Inflation is here
Not so long ago, the perspective of inflation reaching levels above central bank targets was mere fantasy. But in the US this is now reality, forcing the Fed to keep tightening. Something that not all investors seem to have embraced.
US headline inflation rose to 2.9% in June, which is the highest level since February 2012, or more than six years. The current level of inflation is also almost a full percentage point higher than the 2% level the Fed considers in accordance with its definition of stable prices. Core inflation, inflation minus the volatile components food and energy, has climbed back above the 2% threshold as well. And it’s not just oil that has pushed prices higher.
Inflation is not just showing up in consumer prices. In fact, producer prices are up 3.4% year-on-year, a level not seen since 2011, and export prices rose more than 5% in June. And let’s not forget the ISM Manufacturing Prices Index, which too has risen to multi-year highs, indicating higher raw materials prices. All of these indicators show that inflation is abundant right now.
The revival of inflation has set the Fed on a determined path of further rate hikes until 2020. The latest Fed dot plot, which shows the expected appropriate level of the Fed Target Rate for different voting members, shows short-term rates are likely to go up to 3.4%. Currently, the Fed Target rate is at 2.0%.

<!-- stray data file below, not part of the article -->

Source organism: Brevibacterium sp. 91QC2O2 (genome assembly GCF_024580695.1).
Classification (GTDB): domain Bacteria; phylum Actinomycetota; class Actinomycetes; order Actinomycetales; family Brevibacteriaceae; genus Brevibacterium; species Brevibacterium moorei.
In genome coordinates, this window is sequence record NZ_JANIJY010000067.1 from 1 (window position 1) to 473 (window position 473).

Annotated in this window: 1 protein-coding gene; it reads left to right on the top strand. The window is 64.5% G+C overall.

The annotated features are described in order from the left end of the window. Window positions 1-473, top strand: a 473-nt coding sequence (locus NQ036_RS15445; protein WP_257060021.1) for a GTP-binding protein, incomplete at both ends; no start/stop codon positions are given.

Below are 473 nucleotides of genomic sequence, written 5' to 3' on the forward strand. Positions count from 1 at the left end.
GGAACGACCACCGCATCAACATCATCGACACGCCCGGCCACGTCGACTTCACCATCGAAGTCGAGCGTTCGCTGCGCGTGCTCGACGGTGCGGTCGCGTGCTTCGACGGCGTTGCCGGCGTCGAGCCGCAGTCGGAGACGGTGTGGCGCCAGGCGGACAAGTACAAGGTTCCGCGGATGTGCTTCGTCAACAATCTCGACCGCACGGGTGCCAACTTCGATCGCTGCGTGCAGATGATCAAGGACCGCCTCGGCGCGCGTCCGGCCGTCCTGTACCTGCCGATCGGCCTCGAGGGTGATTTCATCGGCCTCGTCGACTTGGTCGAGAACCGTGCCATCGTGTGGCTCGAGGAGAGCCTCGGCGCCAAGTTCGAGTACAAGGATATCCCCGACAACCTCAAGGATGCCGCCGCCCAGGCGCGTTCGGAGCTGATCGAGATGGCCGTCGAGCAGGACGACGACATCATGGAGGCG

Markets however do not expect yields to go up to these levels. The assumed neutral level of the Fed rate, the point where monetary policy is not stimulating growth or restraining it, is at 2.9%. A Fed Target Rate significantly higher than the neutral rate thus implies that the Fed expects it has to weaken growth to keep inflation in check. But after more than a decade of extraordinary stimulus and relatively low inflation levels, investors are struggling to believe that rates will go up by so much.
However, with unemployment at record low, wages growth increasing, albeit very, very gradually, inflation above target, and GDP growth expected to reach 2.9% this year and 2.5% next, a Fed Target Rate of 3.4% doesn’t sound that strange. At the same time, 2020 is still a long time away and accidents can happen very quickly. And that was precisely why Fed chief Jerome Powell stated that the Fed will ‘keep gradually raising the federal funds rate, for now’. These cleverly added words at the end reveal the Fed is aware of increasing tensions around the globe and show it’s not on ‘auto pilot’.
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